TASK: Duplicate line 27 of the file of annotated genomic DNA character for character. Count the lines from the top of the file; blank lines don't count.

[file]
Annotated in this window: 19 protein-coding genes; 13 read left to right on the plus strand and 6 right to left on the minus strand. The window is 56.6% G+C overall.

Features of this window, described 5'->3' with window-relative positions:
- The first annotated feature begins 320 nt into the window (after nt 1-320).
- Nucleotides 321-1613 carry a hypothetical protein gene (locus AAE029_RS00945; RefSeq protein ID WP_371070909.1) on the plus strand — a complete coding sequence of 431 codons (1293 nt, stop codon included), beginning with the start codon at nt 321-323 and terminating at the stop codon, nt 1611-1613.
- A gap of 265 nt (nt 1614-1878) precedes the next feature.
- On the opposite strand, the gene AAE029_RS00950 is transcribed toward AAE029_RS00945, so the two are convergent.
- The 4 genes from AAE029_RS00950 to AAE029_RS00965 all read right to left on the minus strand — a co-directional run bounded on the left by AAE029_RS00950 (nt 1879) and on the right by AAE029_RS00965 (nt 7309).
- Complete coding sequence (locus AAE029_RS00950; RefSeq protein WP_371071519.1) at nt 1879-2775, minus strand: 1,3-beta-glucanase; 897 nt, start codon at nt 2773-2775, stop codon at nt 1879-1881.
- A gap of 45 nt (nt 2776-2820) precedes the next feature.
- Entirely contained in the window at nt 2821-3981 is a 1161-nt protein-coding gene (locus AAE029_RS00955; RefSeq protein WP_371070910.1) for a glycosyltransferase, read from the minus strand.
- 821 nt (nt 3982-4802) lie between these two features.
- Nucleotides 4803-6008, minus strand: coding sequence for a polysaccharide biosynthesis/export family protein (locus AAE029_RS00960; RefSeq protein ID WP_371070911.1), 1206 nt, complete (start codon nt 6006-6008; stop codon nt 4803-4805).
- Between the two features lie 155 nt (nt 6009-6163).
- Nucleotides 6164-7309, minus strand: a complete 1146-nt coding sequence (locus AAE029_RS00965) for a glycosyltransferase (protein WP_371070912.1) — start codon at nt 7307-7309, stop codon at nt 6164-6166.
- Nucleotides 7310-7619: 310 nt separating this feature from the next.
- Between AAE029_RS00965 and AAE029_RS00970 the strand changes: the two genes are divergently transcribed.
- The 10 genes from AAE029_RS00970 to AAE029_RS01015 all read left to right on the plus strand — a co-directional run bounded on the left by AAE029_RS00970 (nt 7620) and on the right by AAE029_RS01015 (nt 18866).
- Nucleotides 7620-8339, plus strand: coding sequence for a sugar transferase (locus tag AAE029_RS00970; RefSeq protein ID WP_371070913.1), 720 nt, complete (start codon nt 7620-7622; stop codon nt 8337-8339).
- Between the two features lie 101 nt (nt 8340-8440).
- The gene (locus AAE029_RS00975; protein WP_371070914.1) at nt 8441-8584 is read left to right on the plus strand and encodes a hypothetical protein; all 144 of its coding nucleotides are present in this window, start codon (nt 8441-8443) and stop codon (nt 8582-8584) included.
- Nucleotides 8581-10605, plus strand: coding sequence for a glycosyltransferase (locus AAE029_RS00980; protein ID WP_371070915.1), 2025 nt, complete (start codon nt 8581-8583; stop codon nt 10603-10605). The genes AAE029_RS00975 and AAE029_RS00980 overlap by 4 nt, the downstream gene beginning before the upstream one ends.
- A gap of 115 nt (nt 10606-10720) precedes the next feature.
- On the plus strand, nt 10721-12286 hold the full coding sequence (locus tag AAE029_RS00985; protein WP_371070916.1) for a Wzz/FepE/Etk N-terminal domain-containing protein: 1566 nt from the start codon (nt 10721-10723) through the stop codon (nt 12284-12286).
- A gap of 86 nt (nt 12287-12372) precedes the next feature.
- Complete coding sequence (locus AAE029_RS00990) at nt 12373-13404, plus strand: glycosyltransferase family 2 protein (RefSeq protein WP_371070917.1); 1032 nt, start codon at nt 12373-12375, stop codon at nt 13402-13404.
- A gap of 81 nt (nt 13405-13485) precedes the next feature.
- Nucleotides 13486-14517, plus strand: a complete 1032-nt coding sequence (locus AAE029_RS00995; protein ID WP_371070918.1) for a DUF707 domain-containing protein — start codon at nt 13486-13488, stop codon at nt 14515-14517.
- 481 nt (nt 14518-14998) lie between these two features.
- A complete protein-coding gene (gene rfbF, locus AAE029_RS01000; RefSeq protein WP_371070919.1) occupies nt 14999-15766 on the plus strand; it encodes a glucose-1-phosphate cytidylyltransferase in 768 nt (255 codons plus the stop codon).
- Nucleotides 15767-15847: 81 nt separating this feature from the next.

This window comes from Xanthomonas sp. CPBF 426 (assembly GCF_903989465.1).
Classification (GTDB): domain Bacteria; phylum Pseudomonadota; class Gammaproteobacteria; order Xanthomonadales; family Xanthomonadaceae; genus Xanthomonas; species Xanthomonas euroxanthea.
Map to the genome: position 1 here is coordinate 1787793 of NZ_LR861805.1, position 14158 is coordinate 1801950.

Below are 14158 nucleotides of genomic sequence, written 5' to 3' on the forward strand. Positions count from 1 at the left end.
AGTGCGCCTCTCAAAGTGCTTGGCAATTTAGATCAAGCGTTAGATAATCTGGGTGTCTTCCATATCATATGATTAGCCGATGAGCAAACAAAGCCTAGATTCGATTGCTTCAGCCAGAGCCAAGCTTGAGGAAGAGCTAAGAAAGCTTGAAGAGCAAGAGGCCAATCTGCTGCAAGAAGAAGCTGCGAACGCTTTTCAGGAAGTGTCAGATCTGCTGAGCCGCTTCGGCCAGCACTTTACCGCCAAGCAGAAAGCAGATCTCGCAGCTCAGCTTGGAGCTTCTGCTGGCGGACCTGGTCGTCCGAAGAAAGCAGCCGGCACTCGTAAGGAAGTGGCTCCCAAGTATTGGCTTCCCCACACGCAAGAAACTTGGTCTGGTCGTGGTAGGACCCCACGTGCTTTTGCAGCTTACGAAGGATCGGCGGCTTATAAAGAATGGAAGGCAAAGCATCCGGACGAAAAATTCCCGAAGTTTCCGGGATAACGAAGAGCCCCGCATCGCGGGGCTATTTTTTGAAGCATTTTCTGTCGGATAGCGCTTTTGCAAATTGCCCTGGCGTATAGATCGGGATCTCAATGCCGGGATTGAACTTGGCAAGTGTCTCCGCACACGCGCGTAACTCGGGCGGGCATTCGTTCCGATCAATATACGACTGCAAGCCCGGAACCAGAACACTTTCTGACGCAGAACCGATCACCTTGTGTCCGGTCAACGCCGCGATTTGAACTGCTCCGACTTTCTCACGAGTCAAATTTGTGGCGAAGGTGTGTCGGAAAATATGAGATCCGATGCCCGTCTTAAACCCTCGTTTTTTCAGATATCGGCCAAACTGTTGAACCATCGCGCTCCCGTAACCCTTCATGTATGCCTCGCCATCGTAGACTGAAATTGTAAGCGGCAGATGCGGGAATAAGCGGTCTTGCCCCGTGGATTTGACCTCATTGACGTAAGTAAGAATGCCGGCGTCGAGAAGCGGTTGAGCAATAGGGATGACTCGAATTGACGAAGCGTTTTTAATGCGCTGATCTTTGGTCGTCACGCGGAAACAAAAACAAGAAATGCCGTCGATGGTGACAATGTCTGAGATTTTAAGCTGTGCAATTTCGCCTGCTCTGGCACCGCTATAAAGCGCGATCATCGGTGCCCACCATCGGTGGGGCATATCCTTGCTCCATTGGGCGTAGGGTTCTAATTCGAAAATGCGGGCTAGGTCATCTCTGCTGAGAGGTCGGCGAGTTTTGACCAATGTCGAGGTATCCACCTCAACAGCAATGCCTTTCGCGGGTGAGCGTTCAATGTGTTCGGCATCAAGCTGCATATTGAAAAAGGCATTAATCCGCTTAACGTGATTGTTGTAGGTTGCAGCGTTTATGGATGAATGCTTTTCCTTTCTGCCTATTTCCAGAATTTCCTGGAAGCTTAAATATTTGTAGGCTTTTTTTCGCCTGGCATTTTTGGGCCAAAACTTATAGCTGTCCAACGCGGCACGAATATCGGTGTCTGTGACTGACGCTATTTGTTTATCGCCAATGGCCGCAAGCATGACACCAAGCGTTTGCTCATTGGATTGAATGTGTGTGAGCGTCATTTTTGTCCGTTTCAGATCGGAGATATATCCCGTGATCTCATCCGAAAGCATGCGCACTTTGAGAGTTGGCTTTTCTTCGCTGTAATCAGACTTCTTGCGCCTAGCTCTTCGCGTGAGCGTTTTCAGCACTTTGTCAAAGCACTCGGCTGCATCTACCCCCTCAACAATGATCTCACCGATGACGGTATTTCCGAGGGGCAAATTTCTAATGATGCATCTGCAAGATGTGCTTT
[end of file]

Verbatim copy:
- Nucleotides 13486-14517, plus strand: a complete 1032-nt coding sequence (locus AAE029_RS00995; protein ID WP_371070918.1) for a DUF707 domain-containing protein — start codon at nt 13486-13488, stop codon at nt 14515-14517.